John Wick (2014)
Directed by Chad Stahelski and David Leitch
Is that Keanu Reeves and Brad Pitt directing “John Wick”? No, but it may look like it at first glance. That’s because the real directors, Chad Stahelski and David Leitch, are used to stunt doubling for Mr. Reeves and Mr. Pitt in movies like “The Matrix” and “Fight Club.” In fact, the stuntmen have over 150 screen credits between them, both doubling as actors and choreographing fight scenes for them. The duo worked together to coordinate the stunts in movies like “300,” “V for Vendetta,” and “X-Men Origins: Wolverine.” For the first time, though, they combine their talents from the directors’ chairs. And the result is just as exciting as you’d hope.
The story starts and ends like any action movie. The retired hitman, played by Keanu Reeves. The dead wife. The violent thugs, led by the intimidating Michael Nyqvist. The hunt for revenge. The plot twist. The rainy final showdown. Screenwriter Derek Kolstad only knows cheesy action plots — he had written only two failed Dolph Lundgren flicks before this. But when everything else works as well as it does, the words become less important to the understanding of the overall story. In fact, the first few minutes let us soak in the backstory with very few words at all. Action A-lister Keanu Reeves has a way of making lousy action movies entertaining. As John Wick, Reeves gives his most bad-ass performance since his first turn as Neo in “The Matrix.” Under the direction of two men who make coordinating fight scenes their life, Reeves hits the peak of action movie perfection. I couldn’t look away as Reeves donned a black suit (Was it the one he wore to his wife’s funeral? I couldn’t tell for certain) and killed his way through gangsters whose job it was to stop him in his tracks. Not only does Keanu Reeves pull out an arsenal of impressive weaponry, but thankfully we also see him taking full advantage of his years of martial arts experience. He takes a fair share of men down with his bare hands, exuding cool the whole time.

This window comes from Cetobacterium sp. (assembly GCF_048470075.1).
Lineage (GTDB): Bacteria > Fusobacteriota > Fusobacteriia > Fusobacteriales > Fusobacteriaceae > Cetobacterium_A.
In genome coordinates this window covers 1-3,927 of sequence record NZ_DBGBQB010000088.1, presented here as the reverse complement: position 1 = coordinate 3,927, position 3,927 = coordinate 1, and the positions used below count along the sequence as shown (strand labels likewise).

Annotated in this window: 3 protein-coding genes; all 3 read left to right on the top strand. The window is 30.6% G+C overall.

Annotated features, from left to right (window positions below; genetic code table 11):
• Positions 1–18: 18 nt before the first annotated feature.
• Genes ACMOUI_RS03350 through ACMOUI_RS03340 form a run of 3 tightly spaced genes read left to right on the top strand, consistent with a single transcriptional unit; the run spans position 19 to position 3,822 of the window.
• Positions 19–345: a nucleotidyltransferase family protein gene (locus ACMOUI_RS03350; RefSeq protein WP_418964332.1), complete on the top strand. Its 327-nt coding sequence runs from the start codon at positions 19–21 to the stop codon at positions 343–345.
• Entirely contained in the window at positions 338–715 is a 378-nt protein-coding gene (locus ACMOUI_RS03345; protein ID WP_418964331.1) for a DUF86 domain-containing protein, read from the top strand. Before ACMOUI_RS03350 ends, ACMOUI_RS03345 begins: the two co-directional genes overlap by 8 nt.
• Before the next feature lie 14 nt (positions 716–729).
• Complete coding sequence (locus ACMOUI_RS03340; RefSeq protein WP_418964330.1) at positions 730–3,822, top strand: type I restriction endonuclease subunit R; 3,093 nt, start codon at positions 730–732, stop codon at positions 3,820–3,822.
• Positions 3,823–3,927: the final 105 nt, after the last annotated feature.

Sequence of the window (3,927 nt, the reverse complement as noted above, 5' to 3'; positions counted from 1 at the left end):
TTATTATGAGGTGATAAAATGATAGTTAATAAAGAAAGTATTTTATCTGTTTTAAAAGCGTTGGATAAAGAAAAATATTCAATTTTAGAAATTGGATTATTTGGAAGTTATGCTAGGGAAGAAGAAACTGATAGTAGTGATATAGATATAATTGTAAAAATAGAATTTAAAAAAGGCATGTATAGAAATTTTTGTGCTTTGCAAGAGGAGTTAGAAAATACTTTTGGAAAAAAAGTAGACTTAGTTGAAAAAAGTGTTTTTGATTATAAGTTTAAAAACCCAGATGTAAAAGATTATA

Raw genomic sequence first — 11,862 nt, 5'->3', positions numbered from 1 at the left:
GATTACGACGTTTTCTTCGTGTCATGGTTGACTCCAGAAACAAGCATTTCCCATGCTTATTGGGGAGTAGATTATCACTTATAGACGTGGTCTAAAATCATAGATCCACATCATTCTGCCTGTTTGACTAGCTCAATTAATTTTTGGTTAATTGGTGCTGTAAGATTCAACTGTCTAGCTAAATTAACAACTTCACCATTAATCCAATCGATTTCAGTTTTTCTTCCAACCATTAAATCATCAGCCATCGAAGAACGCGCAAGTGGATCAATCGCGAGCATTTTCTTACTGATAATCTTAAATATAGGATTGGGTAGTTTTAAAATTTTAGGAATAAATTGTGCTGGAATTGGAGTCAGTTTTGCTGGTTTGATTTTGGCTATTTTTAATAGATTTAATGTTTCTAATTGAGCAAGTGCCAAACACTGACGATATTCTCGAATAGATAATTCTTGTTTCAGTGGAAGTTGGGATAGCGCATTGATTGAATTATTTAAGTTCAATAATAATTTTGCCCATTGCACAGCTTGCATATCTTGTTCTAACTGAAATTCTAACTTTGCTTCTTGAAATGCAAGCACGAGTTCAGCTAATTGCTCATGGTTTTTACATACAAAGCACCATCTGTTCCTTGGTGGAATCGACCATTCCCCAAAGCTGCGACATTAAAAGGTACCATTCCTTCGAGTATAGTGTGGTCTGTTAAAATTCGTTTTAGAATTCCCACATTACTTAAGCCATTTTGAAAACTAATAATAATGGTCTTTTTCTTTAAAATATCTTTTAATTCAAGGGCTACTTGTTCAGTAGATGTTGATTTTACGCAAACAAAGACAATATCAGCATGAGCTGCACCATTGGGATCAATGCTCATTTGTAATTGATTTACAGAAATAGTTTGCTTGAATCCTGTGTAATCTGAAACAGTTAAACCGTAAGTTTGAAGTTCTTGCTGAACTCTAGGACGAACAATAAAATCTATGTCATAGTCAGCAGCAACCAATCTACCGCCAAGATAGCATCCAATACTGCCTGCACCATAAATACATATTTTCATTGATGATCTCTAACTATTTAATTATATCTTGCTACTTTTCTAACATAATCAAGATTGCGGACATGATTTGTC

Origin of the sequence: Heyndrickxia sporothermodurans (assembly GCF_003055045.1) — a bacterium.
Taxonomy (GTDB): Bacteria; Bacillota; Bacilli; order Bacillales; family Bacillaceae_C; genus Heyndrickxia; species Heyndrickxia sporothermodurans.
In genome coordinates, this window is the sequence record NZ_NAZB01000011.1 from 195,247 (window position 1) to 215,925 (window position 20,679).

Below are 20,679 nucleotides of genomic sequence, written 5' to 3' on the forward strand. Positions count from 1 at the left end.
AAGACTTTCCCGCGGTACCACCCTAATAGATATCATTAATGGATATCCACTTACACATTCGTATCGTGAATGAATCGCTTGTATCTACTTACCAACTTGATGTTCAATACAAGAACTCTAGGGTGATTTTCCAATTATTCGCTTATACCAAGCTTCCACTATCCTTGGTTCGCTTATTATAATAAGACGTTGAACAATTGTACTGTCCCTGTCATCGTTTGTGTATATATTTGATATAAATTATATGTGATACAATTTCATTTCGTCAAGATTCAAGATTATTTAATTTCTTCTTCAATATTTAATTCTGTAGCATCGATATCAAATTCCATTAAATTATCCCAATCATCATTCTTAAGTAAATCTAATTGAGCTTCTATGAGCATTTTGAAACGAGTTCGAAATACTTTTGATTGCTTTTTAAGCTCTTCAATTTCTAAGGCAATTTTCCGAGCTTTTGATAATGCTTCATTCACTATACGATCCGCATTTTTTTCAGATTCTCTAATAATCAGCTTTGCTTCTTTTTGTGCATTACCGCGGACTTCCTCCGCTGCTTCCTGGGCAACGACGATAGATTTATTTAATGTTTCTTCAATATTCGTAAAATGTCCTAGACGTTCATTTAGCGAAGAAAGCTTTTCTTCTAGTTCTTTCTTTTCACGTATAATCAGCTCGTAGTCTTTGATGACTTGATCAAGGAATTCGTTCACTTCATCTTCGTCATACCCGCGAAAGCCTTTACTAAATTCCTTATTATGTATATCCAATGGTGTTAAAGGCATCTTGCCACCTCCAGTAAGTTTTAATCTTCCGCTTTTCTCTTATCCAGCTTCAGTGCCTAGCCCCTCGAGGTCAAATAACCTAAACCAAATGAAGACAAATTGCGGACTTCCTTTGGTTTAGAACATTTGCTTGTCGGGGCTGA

On the surface it might seem same ol’, same ol’, but “John Wick” is better than the average action movie. Plus, it reintroduces Keanu Reeves in a way his last few movies have failed to do. Welcome back, buddy.